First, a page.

There are many states in North America. Formally known as the United States of America. From New York to California, you could find millions of different types of people, and cultures from around the world. But how about a state that is so isolated from them all, that many people forget it was even added as the 49th state to the country? The lone state of Alaska is to the north west of the major states and if laid on top of the other states, would cover about two-thirds of the land. And for a state that is so large, it is surely simply thought of as the coldest state. Alaska is much more then that, and has a lot of history behind just a land of snow and mountains.
Alaska was discovered in 1741 by Russian settlers and had been colonized by them in 1784. With over 660 thousand square miles, Alaska was surely a big find by the Russian settler Vitus Jonassen. Not much was done at the time with Alaska, for the living conditions were really rough and treacherous. It took about forty years for the first settlements to come about in Alaska. Grigorii Shelikhov and his wife Natalia came to the Kodiak Islands along the coasts of Alaska and made a settlement along with hundreds of their kind. This was the first settlement of Alaska. From then on, settlers from Russia, Britain, the Spanish, and even American explorers and adventurers all settled in Alaska.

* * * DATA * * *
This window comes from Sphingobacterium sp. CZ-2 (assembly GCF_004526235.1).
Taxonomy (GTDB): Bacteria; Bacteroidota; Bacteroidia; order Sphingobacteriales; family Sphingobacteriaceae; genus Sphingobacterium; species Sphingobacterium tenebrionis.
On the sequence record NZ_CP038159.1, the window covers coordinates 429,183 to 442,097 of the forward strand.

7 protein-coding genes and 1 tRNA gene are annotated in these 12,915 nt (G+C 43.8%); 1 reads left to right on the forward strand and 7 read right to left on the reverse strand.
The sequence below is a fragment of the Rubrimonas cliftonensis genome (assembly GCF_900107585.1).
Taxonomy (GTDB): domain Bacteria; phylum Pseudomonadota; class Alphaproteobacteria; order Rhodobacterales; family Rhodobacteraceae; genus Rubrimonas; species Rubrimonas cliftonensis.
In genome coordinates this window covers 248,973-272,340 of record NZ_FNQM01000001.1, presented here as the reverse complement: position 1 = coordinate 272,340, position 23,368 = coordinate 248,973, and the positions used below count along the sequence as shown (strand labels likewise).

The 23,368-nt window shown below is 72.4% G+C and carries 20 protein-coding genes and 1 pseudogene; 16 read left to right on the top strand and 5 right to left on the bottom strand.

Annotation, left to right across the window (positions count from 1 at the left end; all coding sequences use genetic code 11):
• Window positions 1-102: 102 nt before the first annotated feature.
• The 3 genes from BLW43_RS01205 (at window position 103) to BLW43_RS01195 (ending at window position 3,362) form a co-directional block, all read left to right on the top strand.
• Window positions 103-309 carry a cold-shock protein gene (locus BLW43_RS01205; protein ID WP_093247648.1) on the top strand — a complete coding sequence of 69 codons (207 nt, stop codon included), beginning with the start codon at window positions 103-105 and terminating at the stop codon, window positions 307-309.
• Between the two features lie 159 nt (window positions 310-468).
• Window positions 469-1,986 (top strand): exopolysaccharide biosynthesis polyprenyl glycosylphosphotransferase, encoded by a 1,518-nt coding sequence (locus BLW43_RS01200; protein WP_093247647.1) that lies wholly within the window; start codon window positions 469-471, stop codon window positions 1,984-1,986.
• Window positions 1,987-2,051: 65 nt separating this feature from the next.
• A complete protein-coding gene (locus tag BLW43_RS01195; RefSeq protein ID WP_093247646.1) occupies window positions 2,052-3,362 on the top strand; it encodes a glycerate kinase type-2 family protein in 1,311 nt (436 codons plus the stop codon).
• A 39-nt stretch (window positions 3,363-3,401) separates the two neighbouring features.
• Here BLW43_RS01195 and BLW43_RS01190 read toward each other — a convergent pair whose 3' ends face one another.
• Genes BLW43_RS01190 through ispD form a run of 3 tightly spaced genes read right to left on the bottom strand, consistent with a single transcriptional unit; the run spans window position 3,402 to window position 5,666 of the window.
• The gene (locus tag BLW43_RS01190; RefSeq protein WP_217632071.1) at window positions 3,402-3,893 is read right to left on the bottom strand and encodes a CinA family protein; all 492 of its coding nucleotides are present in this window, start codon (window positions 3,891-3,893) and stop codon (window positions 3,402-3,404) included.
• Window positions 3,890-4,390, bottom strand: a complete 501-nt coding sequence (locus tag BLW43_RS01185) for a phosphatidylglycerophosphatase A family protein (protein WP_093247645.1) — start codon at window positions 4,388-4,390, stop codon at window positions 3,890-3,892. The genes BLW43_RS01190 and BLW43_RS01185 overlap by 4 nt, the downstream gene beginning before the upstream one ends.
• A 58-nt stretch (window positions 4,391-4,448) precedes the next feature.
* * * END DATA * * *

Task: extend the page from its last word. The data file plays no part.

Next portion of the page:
Russia was going through financial issues and did not have sufficient funds for their country. “In 1867 United States Secretary of State William H. Seward offered Russia $7,200,000, or two cents per acre, for Alaska” (3). This was Seward’s most pronounced achievement as Secretary of State, and kept the British from taking over Alaska. This brought much more land into the United States at an extremely cheap price of 7.2 million dollars. This purchase increased the value of America as a whole and offered many more revenues and resources. There were resources such as the huge line of seafood and fishing....
Cited: 1.) Library of Congress. “Treaty with Russia for the Purchase of Alaska” LOC. 4 August 2010. Web 16 Sept. 2010. http://www.loc.gov/rr/program/bib/ourdocs/Alaska.html
2.) America’s Library. “Purchase of Alaska: March 30, 1867” America’s Stories. 9 July 2004. Web 16 Sept. 2010. http://www.americaslibrary.gov/jb/recon/jb_recon_alaska_1.html
3.) 50 States.com. “Alaska Facts and Trivia” 2010. Web 24 Sept. 2010.
4.) Thinkquest. “The first Settlement in Alaska” Web 26 Sept. 2010
5.) Wikipedia. “Oil discovery, ANSCA, and the Trans-Alaska Pipeline” 25 September 2010. Web 25 Sept. 2010.
Please join StudyMode to read the full document